Greenpeace accuse Ofgem of 'binge-flying' as staff make thousands of internal flights

The regulator has clocked up 3,361 single and return flights within the UK since April 2012

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The Independent Online

The energy regulator Ofgem was accused of “binge-flying” for allowing its staff to make thousands of internal flights over three years.

The regulator, which is overseeing an energy sector under pressure to cut its carbon emissions, has clocked up 3,361 single and return flights within the UK since April 2012, according to a response to a Freedom of Information inquiry.

Many of the tickets logged by the regulator were for return journeys, so the actual number of flights is more than 4,500 – most of them between London and Glasgow, where Ofgem has its offices. The number includes flights booked for later this year.

Aircraft produce far more CO2 per passenger than trains and are a major contributor to climate change. Campaigners are working to minimise the number of flights people take, in particular for journeys that could arguably be taken by train. Flying from London to Glasgow typically takes around about 80 minutes and is about 4.5 times as damaging to the climate as going by train, which normally takes around four and a half hours. But given the time it takes to travel to and from the out-of-town airports and check in, the time-saving is relatively small.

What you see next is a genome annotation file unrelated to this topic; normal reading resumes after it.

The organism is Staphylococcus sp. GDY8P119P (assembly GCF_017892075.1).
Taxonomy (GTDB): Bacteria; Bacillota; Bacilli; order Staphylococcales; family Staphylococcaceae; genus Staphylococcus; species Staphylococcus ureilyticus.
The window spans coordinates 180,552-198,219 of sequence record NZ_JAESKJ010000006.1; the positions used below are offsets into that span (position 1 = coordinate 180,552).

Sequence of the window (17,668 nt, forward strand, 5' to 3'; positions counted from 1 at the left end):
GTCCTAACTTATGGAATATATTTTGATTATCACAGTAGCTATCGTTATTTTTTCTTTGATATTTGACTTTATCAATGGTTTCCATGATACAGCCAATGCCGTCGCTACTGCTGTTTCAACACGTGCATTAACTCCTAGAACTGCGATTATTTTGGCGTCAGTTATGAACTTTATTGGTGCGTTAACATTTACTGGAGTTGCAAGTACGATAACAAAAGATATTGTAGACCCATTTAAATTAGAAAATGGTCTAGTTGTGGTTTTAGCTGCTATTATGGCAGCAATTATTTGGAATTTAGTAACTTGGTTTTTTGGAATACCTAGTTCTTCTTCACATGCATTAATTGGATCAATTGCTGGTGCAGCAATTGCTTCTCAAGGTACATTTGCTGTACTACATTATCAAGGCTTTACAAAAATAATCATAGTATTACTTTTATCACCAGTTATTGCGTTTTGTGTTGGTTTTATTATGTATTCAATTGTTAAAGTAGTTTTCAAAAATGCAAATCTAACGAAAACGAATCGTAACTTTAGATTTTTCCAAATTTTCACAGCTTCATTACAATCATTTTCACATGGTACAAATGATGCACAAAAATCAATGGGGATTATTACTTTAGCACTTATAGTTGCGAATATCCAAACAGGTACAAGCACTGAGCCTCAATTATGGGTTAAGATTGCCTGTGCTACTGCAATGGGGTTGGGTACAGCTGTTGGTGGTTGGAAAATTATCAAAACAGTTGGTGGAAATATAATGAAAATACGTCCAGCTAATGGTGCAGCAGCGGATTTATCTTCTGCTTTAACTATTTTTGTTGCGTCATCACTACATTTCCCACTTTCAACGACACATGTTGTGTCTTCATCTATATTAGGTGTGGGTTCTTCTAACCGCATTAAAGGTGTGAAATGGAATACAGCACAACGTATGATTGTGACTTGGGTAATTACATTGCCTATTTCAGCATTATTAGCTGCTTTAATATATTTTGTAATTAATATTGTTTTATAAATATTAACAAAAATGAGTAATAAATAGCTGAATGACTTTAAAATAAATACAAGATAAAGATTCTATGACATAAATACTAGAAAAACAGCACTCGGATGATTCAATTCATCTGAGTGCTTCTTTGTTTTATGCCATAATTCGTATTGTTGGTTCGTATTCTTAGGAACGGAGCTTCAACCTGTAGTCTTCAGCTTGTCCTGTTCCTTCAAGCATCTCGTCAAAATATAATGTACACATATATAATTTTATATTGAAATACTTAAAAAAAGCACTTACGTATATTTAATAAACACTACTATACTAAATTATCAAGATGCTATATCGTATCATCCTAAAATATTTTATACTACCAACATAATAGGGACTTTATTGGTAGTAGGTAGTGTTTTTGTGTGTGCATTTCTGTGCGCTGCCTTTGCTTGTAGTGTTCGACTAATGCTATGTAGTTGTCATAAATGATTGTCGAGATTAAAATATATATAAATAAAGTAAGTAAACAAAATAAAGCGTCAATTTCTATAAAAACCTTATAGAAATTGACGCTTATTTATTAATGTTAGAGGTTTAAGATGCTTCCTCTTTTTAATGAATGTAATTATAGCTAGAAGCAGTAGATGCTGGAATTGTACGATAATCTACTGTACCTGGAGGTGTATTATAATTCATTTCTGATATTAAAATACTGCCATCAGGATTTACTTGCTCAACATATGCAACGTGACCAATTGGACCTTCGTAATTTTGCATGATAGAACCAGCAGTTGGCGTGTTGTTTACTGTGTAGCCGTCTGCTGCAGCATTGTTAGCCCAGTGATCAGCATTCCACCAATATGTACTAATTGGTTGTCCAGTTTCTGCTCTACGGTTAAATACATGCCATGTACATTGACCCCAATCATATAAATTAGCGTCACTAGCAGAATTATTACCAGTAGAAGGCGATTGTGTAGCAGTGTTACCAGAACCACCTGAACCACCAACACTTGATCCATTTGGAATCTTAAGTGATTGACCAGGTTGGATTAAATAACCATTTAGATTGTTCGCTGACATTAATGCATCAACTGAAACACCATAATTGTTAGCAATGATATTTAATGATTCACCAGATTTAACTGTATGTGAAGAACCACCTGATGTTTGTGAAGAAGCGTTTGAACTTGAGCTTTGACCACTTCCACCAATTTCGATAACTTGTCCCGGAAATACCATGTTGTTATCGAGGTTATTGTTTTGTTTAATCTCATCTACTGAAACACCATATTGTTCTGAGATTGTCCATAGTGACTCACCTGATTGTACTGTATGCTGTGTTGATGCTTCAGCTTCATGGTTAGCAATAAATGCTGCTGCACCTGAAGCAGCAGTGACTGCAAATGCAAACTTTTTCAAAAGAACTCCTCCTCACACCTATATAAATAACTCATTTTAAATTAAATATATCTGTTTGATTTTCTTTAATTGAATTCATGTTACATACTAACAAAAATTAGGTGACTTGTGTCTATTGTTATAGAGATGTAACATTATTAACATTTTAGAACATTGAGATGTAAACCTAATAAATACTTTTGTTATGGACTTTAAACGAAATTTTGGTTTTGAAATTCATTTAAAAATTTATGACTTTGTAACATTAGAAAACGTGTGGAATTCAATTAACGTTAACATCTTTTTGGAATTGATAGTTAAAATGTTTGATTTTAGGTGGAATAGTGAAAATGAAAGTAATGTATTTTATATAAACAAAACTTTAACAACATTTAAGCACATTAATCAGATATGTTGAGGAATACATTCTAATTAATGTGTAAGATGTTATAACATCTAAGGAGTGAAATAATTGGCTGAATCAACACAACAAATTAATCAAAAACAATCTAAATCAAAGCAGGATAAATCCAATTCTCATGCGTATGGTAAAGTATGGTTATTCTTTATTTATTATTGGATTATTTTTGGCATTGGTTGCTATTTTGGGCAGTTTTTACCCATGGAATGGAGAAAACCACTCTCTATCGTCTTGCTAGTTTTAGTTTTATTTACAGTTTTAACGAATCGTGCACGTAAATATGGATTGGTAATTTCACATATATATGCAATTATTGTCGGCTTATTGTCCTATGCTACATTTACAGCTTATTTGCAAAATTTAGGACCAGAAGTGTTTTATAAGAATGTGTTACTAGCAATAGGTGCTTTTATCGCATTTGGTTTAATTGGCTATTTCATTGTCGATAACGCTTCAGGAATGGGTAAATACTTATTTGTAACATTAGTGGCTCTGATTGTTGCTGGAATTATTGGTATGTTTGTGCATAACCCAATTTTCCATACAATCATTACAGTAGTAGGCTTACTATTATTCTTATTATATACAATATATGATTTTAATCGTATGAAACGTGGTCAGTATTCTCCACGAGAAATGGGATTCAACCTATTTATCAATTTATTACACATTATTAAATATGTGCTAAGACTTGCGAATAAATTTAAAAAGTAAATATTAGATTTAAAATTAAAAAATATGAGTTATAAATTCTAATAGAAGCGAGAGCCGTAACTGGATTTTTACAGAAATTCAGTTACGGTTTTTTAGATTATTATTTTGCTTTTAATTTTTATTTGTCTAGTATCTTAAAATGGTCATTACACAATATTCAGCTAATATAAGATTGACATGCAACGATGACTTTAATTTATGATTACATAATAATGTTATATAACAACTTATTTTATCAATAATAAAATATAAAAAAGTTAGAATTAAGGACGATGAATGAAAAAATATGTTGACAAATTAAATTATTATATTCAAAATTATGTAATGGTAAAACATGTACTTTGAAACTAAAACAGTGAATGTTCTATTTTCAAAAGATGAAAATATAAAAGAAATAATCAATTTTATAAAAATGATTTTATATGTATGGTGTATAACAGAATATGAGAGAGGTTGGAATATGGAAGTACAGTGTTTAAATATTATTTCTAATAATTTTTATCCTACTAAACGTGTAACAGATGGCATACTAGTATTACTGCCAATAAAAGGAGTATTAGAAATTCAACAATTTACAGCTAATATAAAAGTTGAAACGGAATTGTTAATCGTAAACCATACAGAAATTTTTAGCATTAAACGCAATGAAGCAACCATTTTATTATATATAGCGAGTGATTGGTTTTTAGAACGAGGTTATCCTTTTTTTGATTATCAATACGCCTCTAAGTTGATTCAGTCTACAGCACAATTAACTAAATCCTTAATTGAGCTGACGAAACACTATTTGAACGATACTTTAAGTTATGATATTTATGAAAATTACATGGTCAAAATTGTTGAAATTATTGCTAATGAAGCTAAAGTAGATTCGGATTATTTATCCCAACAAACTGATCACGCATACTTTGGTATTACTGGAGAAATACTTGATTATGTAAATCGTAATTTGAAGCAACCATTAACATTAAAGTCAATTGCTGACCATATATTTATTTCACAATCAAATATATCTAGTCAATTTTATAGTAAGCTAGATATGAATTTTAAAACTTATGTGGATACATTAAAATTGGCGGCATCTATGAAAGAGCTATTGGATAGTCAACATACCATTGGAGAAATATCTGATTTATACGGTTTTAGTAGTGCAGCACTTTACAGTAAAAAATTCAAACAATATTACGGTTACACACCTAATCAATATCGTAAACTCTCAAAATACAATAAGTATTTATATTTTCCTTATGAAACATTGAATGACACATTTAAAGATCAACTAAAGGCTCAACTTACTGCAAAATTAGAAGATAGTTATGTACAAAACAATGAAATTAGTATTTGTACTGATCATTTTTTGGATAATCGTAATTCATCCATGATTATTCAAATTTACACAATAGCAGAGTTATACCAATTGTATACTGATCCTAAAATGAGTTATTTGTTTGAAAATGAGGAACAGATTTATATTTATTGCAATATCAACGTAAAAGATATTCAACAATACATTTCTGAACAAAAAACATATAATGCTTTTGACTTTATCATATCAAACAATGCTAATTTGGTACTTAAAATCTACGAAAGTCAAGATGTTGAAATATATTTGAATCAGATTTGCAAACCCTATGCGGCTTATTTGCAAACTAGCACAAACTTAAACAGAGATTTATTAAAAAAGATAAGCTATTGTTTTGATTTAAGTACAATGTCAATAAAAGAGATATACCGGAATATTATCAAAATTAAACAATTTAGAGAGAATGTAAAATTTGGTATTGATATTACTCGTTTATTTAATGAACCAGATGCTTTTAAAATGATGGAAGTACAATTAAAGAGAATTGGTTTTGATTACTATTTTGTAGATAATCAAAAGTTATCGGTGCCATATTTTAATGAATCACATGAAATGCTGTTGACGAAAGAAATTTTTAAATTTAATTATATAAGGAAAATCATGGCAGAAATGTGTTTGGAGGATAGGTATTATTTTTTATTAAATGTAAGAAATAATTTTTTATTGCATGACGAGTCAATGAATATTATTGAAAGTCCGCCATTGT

“Either the people in charge of regulating our energy system don’t understand the danger rising carbon emissions pose, or they just don’t care. Either way, Ofgem’s short-haul addiction exposes short-term thinking, and does little for their credibility,” said Simon Clydesdale, aviation campaigner at Greenpeace UK.

“It’s precisely these kinds of domestic journeys that should be shifted to rail. This crass example of binge-flying is another nail in the coffin for the Government’s unjustifiable … push for a new runway,” he added.

Ofgem is not an environmental organisation, but the energy sector it regulates must dramatically reduce the CO2 it produces when generating electricity if the UK is to meet its legally binding targets to cut emissions. Campaigners say it should set an example by minimising its own carbon footprint. Ofgem said some travel between its offices is “unavoidable”, but that staff go by train where possible.

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